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For Immediate Release
January 20, 2004
Citigroup Reports Fourth Quarter and Year-End Earnings
Citigroup's 2003 Net Income a Record $17.85 Billion
Income from Continuing Operations Up 33%
2003 EPS from Continuing Operations of $3.42, Increasing 32%
Revenues Up 9% in 2003 to $77.4 Billion
Record Fourth Quarter Earnings of $4.76 Billion, a 96% Increase
Fourth Quarter EPS Rising 94% to $0.91
Fourth Quarter Revenues Up 13% to $20.2 Billion
New York, NY Citigroup Inc. (NYSE:C) today reported record net income for the twelve months ended December 31, 2003 of $17.85 billion, an increase of 17% over 2002. Results in 2002 included income related to Travelers Property Casualty, which was subsequently spun off to shareholders. Income from continuing operations of $17.85 billion increased 33% over 2002. Earnings per share from continuing operations was $3.42, an increase of 32% over 2002.
For the fourth quarter of 2003, Citigroup's net income was $4.76 billion, or $0.91 per share, a 96% increase from the fourth quarter of 2002 net income of $2.43 billion, which included a $1.3 billion after-tax charge related to the establishment of reserves for regulatory settlements and related civil litigation. Excluding this charge, net income rose 27%. Included in the fourth quarter 2003 results was a $242 million after-tax charge for credit and trading losses related to the fraud announced last month at Parmalat.
"Citigroup's record 2003 performance exemplifies the earnings power of our best-in-class businesses and the strength of our extraordinary model. We did more, for more clients, in more places than any other financial services company, and we are entering 2004 in an excellent business position," said Charles Prince, Chief Executive Officer of Citigroup. "Customer volumes remain strong, as they were throughout 2003. We maintained the number one position in global debt and equity underwriting as well as global disclosed fees. We have established ourselves as the leading private label credit card issuer. Our customer deposits through our retail bank reached $241 billion globally, and total client assets in our Private Client business passed the $1 trillion mark this quarter. Our organic growth momentum, combined with the acquisitions we announced during the year in key areas, including the Sears credit card business, the Home Depot private label relationship card business, the consumer finance business of Washington Mutual, and Forum Financial, provide an unmatched platform from which to grow," said Prince.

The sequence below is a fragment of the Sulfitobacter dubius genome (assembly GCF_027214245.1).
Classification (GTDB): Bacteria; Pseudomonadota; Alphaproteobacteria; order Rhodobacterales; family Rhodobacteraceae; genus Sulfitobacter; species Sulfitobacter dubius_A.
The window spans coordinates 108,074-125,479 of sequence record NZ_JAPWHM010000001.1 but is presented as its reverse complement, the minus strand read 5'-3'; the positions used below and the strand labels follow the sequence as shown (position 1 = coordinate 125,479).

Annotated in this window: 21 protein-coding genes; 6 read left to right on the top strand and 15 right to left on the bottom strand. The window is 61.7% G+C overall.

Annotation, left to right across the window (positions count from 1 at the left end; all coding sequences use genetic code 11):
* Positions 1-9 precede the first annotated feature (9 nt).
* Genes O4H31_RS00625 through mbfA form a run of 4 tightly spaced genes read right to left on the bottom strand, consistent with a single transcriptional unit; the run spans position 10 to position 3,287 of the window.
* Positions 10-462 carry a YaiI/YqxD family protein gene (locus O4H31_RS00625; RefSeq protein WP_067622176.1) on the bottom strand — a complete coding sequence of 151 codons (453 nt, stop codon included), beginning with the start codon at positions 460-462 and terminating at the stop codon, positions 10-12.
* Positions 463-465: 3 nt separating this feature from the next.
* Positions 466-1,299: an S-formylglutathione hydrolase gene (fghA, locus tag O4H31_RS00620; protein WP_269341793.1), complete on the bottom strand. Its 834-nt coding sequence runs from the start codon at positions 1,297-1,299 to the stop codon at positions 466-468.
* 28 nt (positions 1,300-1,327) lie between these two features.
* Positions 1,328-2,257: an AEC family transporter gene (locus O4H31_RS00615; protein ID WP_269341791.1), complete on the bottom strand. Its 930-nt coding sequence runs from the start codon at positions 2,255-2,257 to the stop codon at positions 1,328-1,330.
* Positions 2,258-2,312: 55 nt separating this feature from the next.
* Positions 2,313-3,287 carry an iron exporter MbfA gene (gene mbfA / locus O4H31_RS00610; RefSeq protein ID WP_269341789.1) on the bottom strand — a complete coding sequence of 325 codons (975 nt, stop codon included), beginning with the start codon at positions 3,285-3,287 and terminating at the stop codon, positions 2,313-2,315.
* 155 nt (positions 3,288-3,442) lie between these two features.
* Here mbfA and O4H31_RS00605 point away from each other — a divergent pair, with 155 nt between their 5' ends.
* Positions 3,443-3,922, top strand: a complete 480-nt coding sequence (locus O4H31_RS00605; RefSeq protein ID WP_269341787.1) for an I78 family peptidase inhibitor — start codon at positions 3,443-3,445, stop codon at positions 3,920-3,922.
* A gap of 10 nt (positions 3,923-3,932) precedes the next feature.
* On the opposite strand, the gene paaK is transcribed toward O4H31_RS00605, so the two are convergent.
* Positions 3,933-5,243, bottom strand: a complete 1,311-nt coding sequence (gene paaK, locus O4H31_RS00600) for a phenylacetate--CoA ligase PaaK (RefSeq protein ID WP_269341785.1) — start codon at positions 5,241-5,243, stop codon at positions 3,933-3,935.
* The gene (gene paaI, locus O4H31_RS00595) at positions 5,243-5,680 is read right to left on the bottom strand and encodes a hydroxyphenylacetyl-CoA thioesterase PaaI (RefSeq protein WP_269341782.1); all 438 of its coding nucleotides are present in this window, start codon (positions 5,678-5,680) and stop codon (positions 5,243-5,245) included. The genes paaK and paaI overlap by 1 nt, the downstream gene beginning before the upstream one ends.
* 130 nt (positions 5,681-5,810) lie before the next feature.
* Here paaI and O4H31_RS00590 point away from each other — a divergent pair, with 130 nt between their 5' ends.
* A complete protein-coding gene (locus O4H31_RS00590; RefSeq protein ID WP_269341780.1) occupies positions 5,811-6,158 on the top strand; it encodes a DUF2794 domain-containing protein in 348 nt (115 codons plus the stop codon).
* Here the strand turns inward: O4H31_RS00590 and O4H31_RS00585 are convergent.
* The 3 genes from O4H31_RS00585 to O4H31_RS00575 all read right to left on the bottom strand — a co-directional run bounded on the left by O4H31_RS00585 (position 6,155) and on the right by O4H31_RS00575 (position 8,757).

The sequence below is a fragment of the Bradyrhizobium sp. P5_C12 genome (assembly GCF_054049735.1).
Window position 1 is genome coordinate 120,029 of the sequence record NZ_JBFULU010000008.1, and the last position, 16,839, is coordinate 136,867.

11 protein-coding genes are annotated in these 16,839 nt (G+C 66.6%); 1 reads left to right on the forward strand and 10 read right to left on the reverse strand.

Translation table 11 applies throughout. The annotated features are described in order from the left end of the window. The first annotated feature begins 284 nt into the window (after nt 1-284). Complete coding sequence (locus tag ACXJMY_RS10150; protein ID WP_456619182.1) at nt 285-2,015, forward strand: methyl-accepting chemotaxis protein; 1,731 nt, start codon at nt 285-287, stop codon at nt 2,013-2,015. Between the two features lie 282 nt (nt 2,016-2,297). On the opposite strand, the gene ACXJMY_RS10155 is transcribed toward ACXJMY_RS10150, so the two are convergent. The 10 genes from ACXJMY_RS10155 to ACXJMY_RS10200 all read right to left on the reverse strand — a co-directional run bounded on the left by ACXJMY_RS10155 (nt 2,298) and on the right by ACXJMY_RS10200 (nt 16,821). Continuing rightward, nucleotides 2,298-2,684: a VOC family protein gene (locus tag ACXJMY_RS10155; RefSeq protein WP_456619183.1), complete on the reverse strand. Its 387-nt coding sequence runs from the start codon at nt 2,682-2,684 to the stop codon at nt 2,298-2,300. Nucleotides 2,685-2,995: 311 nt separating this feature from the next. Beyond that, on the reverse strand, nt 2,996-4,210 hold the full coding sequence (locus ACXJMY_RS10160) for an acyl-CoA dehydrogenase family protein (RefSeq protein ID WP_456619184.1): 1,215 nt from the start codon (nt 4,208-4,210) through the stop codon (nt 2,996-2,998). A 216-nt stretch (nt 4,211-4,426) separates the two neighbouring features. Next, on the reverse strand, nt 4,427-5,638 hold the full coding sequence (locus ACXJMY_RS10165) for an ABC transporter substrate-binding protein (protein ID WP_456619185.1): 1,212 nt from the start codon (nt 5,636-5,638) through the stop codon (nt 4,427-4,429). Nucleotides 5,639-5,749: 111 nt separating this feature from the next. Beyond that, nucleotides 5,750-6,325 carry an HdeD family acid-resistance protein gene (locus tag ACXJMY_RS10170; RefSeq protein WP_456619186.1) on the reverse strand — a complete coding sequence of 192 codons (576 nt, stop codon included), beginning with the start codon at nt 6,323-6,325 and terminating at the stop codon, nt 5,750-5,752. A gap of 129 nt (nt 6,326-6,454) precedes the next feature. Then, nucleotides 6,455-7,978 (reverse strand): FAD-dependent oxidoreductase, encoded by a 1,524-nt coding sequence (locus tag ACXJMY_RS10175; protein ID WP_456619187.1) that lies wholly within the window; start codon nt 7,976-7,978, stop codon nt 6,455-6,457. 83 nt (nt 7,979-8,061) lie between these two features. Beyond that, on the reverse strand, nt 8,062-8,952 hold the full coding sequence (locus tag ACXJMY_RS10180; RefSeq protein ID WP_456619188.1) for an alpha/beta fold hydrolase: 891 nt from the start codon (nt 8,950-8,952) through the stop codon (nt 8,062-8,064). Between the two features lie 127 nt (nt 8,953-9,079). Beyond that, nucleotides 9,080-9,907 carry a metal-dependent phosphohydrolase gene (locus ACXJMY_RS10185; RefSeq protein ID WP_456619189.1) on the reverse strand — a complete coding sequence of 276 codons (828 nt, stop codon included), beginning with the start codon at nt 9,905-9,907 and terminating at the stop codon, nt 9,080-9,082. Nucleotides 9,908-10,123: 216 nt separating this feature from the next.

"We surpassed $100 billion in equity capital and trust preferred securities for the first time in our history, and we increased our common dividend 94% during the year while maintaining industry-leading credit ratings. Throughout the year, we invested in each of our global businesses, strengthening their competitive positions as we enter 2004. Our leading market positions and our unique international presence make us extremely well-positioned to capitalize on the improving global economic environment."
Mr. Prince continued, "Our ability to continue to grow and evolve as an organization, even as we completed a seamless transition to new leadership, was perhaps our most important accomplishment. With the blueprint established under Sandy Weill, we've continued to forge a new model of a highly successful, global financial services company, capable of delivering consistent growth to our shareholders."
Highlights of 2003 and the quarter included:
Full year revenues increased 9% over 2002, reaching $77.4 billion, outpacing expense growth of 5%. For the fourth quarter, revenue growth was 13%, while expenses declined 6% from the fourth quarter of 2002. The prior year quarter included a $1.3 billion after-tax charge related to the establishment of reserves for regulatory settlements and related civil litigation.
Expense growth during 2003 resulted from investments made by the company to position its businesses for future growth, as well as a number of extraordinary items. During 2003, Citigroup invested in increasing sales forces and the branch network, increased spending for marketing and advertising to support its Global Consumer activities; repositioned several businesses, including the Latin American franchise, Japan consumer finance, and the Private Bank's European operation; and increased spending on new business initiatives. In addition, higher pension and insurance expense, the cost of expensing options and increased deferred acquisition costs accounted for approximately $450 million of incremental spending in 2003.